24 Hours Solo in Singapore

Sorry I’ve been so MIA lately!  December means Midterms for Thai students, so I’ve been up to my eyeballs in writing tests & grading papers.  I’ve also been traveling a lot lately, and frantically scrolling through the internet trying to figure out where I’m off to after Dan Chang.  I say Dan Chang because I’m definitely leaving little Dan Chang, I just haven’t decided if it’s for Bangkok, Madrid, France, or Chicago.  We’ll see!  In other exciting news, I’m going to Chiang Rai next week on an annual teacher’s trip for my school, then Christmas in Cambodia, NYE in Bangkok, and I’ve booked flights to Myanmar at the end of February!  But anyways, back to October break travel, here’s my short trip to Singapore.

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Singapore – this country always gets a mixed reaction from backpackers.  At least from the peasants I tend to mingle with here in Southeast Asia.  Let’s be real, we’re all ballin’ on a budget.  Some people roll their eyes and say Singapore is overrated, mostly because it’s they can’t afford it.  And by expensive it’s comparable to US prices, really it’s just pricey in comparison to the rest of Southeast Asia.

On the flip side of the coin, some people freaking love it.  And by love it I’ve heard multiple people say they could live there.  While I would probably pick a different country if I had to leave Thailand, I thought Singapore was pretty dope.

Singapore reminds me of something out of iRobot, or any other futuristic something-is-taking-over-the-world Will Smith movie.  It’s shiny and sleek, with perfectly clean sidewalks and skyscrapers around every corner.  It’s known for it’s strict littering laws, and it shows.

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The helix bridge at Marina Bay.

I booked a short stopover in Singapore while traveling from Penang, Malaysia back to Krabi, Thailand to head to Koh Phagnan for the Full Moon, costing me only about $6 US extra than flying direct.  The Singapore airport actually offers free tours of the city if you have a layover.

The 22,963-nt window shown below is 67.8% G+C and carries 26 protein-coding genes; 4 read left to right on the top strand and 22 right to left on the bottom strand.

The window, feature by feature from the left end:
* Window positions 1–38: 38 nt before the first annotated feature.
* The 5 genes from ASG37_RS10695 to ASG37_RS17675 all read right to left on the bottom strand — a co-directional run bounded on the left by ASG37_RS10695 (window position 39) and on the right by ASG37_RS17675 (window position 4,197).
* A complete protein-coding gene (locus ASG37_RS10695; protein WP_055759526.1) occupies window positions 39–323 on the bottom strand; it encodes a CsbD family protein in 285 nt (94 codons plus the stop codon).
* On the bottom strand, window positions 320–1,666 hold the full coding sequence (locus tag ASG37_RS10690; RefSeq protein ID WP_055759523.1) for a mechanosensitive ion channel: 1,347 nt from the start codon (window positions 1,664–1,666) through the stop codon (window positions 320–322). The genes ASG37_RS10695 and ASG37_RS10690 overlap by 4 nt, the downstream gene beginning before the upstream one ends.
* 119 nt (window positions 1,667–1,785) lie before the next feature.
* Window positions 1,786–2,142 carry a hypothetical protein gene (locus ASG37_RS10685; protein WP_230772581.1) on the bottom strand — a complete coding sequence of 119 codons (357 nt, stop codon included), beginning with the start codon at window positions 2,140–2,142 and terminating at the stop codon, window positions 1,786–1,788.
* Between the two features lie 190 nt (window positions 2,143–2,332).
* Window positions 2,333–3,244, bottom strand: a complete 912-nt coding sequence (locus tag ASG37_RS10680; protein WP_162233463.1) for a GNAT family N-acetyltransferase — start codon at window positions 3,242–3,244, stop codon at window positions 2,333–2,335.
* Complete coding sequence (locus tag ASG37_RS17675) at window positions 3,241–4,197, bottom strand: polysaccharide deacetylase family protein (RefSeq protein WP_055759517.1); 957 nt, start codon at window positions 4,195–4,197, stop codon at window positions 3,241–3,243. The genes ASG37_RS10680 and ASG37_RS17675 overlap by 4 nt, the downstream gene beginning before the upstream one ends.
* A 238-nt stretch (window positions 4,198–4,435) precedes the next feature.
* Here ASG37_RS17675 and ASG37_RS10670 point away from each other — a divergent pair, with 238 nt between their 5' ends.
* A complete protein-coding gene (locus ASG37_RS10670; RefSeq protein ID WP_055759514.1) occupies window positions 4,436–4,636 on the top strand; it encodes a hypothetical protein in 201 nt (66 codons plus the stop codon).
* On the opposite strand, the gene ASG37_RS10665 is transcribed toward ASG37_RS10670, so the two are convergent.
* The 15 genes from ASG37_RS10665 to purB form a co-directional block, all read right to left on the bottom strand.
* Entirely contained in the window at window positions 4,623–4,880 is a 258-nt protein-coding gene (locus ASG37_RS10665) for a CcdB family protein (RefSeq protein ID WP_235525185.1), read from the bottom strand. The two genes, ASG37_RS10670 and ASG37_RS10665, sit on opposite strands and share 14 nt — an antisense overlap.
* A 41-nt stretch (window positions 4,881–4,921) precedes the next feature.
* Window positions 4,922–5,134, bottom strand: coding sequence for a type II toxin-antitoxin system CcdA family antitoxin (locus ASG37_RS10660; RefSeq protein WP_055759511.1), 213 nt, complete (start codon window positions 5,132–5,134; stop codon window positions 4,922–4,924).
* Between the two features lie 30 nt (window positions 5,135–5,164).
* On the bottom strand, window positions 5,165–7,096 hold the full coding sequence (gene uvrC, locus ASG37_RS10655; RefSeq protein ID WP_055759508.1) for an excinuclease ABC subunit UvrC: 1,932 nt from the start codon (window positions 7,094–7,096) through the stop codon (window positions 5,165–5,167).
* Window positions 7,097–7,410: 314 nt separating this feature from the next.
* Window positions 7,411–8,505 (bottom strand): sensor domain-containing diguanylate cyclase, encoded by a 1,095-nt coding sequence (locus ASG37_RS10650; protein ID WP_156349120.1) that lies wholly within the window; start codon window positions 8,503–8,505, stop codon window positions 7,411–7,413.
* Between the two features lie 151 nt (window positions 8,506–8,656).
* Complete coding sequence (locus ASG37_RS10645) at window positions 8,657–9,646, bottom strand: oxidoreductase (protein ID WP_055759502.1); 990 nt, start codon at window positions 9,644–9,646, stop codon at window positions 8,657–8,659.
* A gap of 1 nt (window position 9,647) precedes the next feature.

I slid into Singapore on Saturday evening.  I really underestimated how much time I had, so as soon as I threw my bags down I rocketed from my hostel to tick everything off my list.  I stayed in the chic Haji lane area.  It’s a little hipster neighborhood full of old shophouses converted into modern shops and hostels.

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Feeling hella broke after spending a couple weeks running through Bali and Malaysia, I wasn’t trying to spend a ton of money on transportation, so I headed off on a nice 30-minute walk to Marina Bay.  In Singapore you can get the train direct from the airport, which is always a wallet-saver.

Gardens by the Bay

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While Singapore is expensive, there is a TON of free stuff to do.  The first thing I did was head over to Gardens by the Bay to check out the man-made solar-powered trees.  There was some show going on where they changed colored in accordance with music, complete with children and parents.  I felt like I was crashing Disney World a little.  The trees were cool to see, but after snapping a few pictures I dipped.

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Then I headed over to Marina Bay Sands to check out the rooftop bar.  Marina Bay Sands is the huge hotel that you see in all pictures of Singapore.  It kind of looks like a boat on top of 3 pillars, and the boat is where the rooftop bar is.  Buttttt I messed up and got there too late to just grab a drink at the bar – it was nighttime, meaning the bar was now a club, with a 40SGD cover just to get in.  I’ll drop 20 on a nice cocktail with a view, but I’m wayyyyy too poor to drop 40SGD on cover a club by myself.  So I tucked my tail between my legs and headed off to Plan B– The Raffles Hotel.

The Raffles Hotel & Singapore Slings

Seeing as I’m a peasant, why would I head off to the expensive Raffles Hotel?  I’m a huge cocktail nerd, and the Raffles Hotel is the hotel that originally invented the Singapore Sling.  So I broke my budget to try a cocktail in it’s birthplace, I know I’m the worst.